Oil Speculation

The news is full of (no, not that!) stories about Congress investigating the role of oil speculation today.  A CNN story says “Near-record oil prices could quickly fall by half if Congress were to rein in speculators“. 

Sounds good – so what’s the hold up?  If Congress could simply pass a law that would drop oil prices by half, why don’t they? 

After all (the story goes on to say) “The testimony came as Congress, reflecting some sentiment among the public, blamed Wall Street traders for record oil and gasoline prices.”

let’s make sure we have this straight – Congress (and the public at large) are blaming “Wall Street traders” for the record oil and gas prices, and Congress could drop the price by 50% if they wanted to.  Am I missing anything?

Oh yeah, I forgot to mention one little bitty item: OIL IS A GLOBALLY TRADED COMMODITY!

In other words, disregard everything above, because (as the story eventually gets to) if it’s not traded on Wall Street, it’ll be traded in London, or Toyko, or Hong Kong.  The last time I checked, Congress can’t do a damn thing regarding regulating markets in other countries.  Oops…..

If you read to the end of the story, you eventually get to these two paragraphs:

Though many Democratic and some Republican politicians have furiously blamed speculation for driving up the price of oil, many analysts argue that the market fundamentals of supply and demand are the cause of record prices.

“If it is a bubble, then where is the evidence in the actual physical market?” asked Kevin Norrish, a commodities analyst with Barclays Capital in London. “There is an endless list of reasons why this argument is a very, very poor one – it will only make things worse.”

One thing that the idiots in Congress (and elsewhere) have forgotten is that “speculators” are only trading in the futures market – no physical oil changes hands.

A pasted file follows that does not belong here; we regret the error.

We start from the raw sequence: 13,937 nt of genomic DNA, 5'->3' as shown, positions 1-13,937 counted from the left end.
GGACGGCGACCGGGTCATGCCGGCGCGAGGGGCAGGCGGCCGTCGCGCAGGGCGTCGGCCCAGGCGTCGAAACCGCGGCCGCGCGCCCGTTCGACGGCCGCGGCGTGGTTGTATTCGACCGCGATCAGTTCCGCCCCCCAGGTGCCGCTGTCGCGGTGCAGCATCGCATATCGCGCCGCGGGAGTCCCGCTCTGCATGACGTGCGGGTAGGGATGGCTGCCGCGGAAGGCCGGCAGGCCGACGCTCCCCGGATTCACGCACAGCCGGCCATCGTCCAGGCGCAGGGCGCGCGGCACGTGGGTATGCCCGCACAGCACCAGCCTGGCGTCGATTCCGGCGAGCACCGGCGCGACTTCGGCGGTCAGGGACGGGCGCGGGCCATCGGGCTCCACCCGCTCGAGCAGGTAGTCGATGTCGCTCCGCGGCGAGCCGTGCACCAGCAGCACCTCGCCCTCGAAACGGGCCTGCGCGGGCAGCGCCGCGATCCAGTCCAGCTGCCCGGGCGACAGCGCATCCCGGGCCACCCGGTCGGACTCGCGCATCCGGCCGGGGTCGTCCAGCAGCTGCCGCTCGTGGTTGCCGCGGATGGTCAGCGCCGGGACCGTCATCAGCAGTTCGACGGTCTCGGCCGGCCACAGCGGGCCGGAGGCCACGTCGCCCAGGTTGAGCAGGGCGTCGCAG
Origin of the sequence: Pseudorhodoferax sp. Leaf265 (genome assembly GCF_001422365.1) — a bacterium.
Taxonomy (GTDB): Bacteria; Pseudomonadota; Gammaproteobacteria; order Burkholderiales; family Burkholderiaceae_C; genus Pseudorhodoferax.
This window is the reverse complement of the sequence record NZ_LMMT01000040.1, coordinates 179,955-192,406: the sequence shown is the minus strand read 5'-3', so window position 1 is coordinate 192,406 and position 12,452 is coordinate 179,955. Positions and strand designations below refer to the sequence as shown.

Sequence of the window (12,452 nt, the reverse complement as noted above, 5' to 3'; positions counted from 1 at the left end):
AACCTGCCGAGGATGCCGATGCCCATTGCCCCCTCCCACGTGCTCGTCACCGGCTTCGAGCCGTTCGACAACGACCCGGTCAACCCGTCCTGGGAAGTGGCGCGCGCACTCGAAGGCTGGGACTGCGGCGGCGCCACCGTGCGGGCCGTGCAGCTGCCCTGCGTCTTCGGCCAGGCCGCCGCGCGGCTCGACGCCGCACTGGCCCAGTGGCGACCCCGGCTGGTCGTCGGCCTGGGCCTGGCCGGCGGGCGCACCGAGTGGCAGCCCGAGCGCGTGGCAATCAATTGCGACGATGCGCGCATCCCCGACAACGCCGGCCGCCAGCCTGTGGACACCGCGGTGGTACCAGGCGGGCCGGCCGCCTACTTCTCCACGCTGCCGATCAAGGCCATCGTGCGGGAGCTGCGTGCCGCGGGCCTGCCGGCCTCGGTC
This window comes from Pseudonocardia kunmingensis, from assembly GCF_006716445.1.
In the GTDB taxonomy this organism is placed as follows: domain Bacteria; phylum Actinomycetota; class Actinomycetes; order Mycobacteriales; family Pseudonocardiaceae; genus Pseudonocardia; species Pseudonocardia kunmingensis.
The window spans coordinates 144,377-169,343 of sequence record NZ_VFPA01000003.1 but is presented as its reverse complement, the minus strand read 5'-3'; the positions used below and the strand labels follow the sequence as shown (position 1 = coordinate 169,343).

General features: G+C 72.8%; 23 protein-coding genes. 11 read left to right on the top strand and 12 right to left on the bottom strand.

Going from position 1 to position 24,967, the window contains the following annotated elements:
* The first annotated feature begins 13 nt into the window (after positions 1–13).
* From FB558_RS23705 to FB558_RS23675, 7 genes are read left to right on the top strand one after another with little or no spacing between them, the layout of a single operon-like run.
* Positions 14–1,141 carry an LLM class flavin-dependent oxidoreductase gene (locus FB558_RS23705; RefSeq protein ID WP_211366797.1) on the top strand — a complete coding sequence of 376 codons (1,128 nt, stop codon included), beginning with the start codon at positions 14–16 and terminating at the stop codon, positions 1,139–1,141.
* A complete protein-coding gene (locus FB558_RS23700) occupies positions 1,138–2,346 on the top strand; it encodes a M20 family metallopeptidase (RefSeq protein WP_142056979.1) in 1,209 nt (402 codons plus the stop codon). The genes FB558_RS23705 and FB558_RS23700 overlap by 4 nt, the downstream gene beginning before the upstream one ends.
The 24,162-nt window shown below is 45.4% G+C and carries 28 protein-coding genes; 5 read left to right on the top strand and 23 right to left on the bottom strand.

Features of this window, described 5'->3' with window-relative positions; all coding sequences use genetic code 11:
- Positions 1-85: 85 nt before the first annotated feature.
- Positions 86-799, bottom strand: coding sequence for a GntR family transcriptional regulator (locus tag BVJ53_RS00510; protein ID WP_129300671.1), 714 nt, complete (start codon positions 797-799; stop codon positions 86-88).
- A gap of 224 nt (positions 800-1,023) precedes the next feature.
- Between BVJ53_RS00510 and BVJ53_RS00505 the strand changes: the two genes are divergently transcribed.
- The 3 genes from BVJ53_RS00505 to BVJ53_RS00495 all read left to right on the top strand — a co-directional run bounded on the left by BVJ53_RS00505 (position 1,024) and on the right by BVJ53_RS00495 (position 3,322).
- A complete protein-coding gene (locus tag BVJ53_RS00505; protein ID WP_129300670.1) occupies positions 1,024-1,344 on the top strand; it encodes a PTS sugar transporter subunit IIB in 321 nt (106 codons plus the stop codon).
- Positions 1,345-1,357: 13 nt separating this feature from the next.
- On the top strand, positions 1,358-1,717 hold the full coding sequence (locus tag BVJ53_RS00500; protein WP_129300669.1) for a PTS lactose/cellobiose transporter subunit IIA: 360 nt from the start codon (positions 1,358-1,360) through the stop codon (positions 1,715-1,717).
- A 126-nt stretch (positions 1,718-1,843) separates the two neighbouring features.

Here’s a quick example if you don’t understand.  Let’s say I buy a futures contract at $135/barrel for July delivery.  What do I do when the producer I bought it from drops off a tank truck full of oil at my front door?  Have you seen any oil tankers on Wall Street?   That’s what I thought.

In other words, if I buy up a bunch of futures contracts, I have to sell them before the contract date – I have no use for the oil!  Remember supply and demand?  If I bought oil for July delivery, I have to sell it before July – what happens to the price of oil if there’s no demand for what I bought? 

It’ll drop, big time.  So “speculators” must sell their oil before it’s delivered – if there’s no demand for it, they’ll have to sell at a loss.  If the demand has gone up, they make a profit. 

So what happens if Saudi Arabia pumps 5 million barrels of oil more in July than they did in June?  Supply has gone up so (assuming that demand has remained constant) the price will drop.  Supply and demand controls the price of oil.

Side note: There’s no way Saudi Arabia can pump that much more oil – I personally think we’re at “peak oil” right now at around 86 million barrels per day.  So with a constant or falling supply, and steady or increasing demand, the price must go up.  It doesn’t matter if we’re talking about oil or eggs or plywood or SUV’s – supply and demand rule.  As they should.

Any questions?



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